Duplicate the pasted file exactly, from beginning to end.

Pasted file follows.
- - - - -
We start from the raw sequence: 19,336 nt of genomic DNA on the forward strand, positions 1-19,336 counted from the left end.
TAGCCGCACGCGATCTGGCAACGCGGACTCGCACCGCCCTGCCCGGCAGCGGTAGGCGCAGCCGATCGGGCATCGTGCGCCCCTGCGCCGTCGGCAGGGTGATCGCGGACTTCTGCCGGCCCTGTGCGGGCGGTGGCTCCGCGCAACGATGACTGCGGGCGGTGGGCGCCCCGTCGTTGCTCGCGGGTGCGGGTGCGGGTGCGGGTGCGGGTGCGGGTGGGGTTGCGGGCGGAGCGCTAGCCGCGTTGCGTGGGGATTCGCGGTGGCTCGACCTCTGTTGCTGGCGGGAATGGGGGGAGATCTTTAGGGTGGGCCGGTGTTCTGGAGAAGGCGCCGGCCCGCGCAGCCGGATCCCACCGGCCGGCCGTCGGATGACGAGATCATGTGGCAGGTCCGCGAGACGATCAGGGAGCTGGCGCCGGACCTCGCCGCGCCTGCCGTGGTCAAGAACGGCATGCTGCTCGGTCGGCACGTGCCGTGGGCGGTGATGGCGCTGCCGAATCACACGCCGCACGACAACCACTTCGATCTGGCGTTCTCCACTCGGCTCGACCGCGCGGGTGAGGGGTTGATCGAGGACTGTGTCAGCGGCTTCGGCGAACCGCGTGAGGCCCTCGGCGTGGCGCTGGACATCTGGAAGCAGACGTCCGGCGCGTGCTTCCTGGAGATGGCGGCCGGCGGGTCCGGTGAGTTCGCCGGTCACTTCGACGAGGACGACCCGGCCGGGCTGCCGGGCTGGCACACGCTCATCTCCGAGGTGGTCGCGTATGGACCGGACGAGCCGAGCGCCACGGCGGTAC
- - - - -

We start from the raw sequence: 19,336 nt of genomic DNA on the forward strand, positions 1-19,336 counted from the left end.
TAGCCGCACGCGATCTGGCAACGCGGACTCGCACCGCCCTGCCCGGCAGCGGTAGGCGCAGCCGATCGGGCATCGTGCGCCCCTGCGCCGTCGGCAGGGTGATCGCGGACTTCTGCCGGCCCTGTGCGGGCGGTGGCTCCGCGCAACGATGACTGCGGGCGGTGGGCGCCCCGTCGTTGCTCGCGGGTGCGGGTGCGGGTGCGGGTGCGGGTGCGGGTGGGGTTGCGGGCGGAGCGCTAGCCGCGTTGCGTGGGGATTCGCGGTGGCTCGACCTCTGTTGCTGGCGGGAATGGGGGGAGATCTTTAGGGTGGGCCGGTGTTCTGGAGAAGGCGCCGGCCCGCGCAGCCGGATCCCACCGGCCGGCCGTCGGATGACGAGATCATGTGGCAGGTCCGCGAGACGATCAGGGAGCTGGCGCCGGACCTCGCCGCGCCTGCCGTGGTCAAGAACGGCATGCTGCTCGGTCGGCACGTGCCGTGGGCGGTGATGGCGCTGCCGAATCACACGCCGCACGACAACCACTTCGATCTGGCGTTCTCCACTCGGCTCGACCGCGCGGGTGAGGGGTTGATCGAGGACTGTGTCAGCGGCTTCGGCGAACCGCGTGAGGCCCTCGGCGTGGCGCTGGACATCTGGAAGCAGACGTCCGGCGCGTGCTTCCTGGAGATGGCGGCCGGCGGGTCCGGTGAGTTCGCCGGTCACTTCGACGAGGACGACCCGGCCGGGCTGCCGGGCTGGCACACGCTCATCTCCGAGGTGGTCGCGTATGGACCGGACGAGCCGAGCGCCACGGCGGTAC